Dartmoor ponies set to graze on Thetford Forest land
PUBLISHED: 19:00 05 May 2014
A sight usually reserved for Devon moorlands will become familiar to a Norfolk forest after 12 ponies arrived in the county.
The Norfolk Wildlife Trust (NWT) has taken delivery of the Dartmoor ponies, which will graze a number of key sites within Thetford forest, including former forestry areas restored to heathland.
The Dartmoor Pony Heritage Trust (DPHT) delivered the ponies.
Five pony keepers and farmers benefited from the sale of their stock, which have been prepared by the DPHT for new roles as conservation grazing animals for NWT on Norfolk Heathland.
The selection, handling and transport of the ponies was provided and organised by the DPHT as part of its on-going work to support the Dartmoor Pony on Dartmoor by seeking good homes for the ponies and ensuring a realistic income for the pony keepers who breed them.
The DPHT, based at Parke, Bovey Tracey has been working closely with NWT and provides on-going support to its wardens.
The trust sourced moor–bred, hardy, conservation grazing ponies suitable for thriving on coarse vegetation, which was the brief given by the NWT to help them create and maintain important wildlife areas.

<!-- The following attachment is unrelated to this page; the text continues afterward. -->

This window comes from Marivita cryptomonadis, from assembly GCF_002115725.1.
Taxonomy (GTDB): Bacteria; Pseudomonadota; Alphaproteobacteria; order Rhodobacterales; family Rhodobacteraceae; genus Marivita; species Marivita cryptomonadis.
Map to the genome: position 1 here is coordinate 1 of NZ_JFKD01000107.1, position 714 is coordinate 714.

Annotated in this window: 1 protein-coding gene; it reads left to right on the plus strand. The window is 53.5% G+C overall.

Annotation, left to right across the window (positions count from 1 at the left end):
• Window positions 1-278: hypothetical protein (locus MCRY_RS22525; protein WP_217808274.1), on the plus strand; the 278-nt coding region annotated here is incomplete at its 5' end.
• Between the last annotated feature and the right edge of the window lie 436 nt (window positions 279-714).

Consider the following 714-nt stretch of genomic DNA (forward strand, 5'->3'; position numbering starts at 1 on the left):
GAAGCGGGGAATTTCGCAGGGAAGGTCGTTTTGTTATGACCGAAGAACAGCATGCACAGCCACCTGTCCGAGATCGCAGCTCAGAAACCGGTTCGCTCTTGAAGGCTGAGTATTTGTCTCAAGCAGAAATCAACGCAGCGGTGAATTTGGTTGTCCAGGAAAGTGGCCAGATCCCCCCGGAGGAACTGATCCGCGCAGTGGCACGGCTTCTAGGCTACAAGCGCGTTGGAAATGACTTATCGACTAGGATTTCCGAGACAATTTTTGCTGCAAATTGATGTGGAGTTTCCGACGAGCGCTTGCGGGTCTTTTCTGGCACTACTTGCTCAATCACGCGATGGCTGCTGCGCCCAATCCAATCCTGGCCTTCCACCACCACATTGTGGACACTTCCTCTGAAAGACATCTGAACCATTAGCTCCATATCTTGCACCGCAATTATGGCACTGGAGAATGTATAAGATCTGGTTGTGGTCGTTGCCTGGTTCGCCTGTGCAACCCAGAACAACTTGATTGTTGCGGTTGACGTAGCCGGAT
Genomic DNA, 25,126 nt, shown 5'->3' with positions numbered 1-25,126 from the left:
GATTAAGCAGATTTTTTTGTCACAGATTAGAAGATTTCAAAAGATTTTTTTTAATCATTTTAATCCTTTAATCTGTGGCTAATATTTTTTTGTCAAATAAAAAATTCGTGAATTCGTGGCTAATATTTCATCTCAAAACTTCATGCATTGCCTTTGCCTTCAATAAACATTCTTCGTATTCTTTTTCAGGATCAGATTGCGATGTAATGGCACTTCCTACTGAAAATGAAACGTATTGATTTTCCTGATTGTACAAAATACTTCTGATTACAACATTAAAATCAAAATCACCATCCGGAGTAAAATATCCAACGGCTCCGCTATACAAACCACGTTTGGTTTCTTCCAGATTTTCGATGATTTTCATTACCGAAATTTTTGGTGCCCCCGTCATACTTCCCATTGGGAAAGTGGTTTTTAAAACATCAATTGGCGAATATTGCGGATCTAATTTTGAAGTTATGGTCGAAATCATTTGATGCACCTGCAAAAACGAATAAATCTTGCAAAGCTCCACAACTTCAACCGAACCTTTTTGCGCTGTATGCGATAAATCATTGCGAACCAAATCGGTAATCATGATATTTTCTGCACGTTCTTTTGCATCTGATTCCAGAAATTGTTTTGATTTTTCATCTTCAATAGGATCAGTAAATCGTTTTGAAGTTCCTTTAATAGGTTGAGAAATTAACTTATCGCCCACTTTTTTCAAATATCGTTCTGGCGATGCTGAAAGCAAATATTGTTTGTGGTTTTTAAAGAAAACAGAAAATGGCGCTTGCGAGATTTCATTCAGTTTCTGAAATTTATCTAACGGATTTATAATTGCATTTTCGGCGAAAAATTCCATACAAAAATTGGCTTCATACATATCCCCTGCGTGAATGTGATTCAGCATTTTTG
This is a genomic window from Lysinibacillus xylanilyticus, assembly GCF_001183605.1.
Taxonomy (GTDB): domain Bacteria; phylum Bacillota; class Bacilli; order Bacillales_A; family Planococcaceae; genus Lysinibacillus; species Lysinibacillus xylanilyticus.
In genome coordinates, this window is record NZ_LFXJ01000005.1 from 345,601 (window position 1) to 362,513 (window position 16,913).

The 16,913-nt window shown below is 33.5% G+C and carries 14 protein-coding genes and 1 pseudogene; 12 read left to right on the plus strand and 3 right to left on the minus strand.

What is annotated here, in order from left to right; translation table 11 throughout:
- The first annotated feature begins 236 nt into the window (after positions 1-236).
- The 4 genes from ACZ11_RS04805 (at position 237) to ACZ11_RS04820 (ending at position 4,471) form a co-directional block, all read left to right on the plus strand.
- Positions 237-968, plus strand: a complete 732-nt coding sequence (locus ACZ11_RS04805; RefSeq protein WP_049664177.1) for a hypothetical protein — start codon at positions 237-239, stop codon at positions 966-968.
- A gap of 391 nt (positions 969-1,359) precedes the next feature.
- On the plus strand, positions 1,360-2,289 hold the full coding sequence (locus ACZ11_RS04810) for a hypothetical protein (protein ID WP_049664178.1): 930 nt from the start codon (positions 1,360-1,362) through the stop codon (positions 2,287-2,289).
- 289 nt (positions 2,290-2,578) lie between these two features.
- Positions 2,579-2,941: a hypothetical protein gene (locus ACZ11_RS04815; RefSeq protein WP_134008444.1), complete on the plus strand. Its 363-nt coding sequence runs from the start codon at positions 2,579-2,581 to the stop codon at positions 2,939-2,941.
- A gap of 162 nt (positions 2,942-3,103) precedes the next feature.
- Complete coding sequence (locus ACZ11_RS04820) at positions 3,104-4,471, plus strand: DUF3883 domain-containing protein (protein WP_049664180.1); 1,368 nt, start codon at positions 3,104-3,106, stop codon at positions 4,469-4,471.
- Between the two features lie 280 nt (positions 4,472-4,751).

John Milton, head of nature reserves for NWT, said: “The DPHT has sourced Dartmoor ponies for NWT for six years.
“As well as faring well on the mixed mire/heath sites of Norfolk, areas not dissimilar to Dartmoor, we have found the breed does well on grass heaths of the Norfolk Brecks, where other livestock have tended to loose condition.”
He added: “The personality of these animals also helps to avoid issues with visitors, as the ponies are wary of close contact with people.
“As well as providing an important role in conservation grazing, NWT welcomes the opportunity to assist in the preservation of the breed. The NWT herd is now a significant herd for the preservation of the breed outside Dartmoor.”
NWT has purchased over 140 ponies through the DPHT.
Judy Fawcett, DPHT chairman, said: “Placement of the group of mares, all under five years old, will also ensure that we have a herd of good quality pedigree and Heritage Dartmoor Ponies which our pony keepers could draw upon in the case of a future major geographical disease. This could further threaten the remaining herds of Dartmoor ponies left on the moor.”
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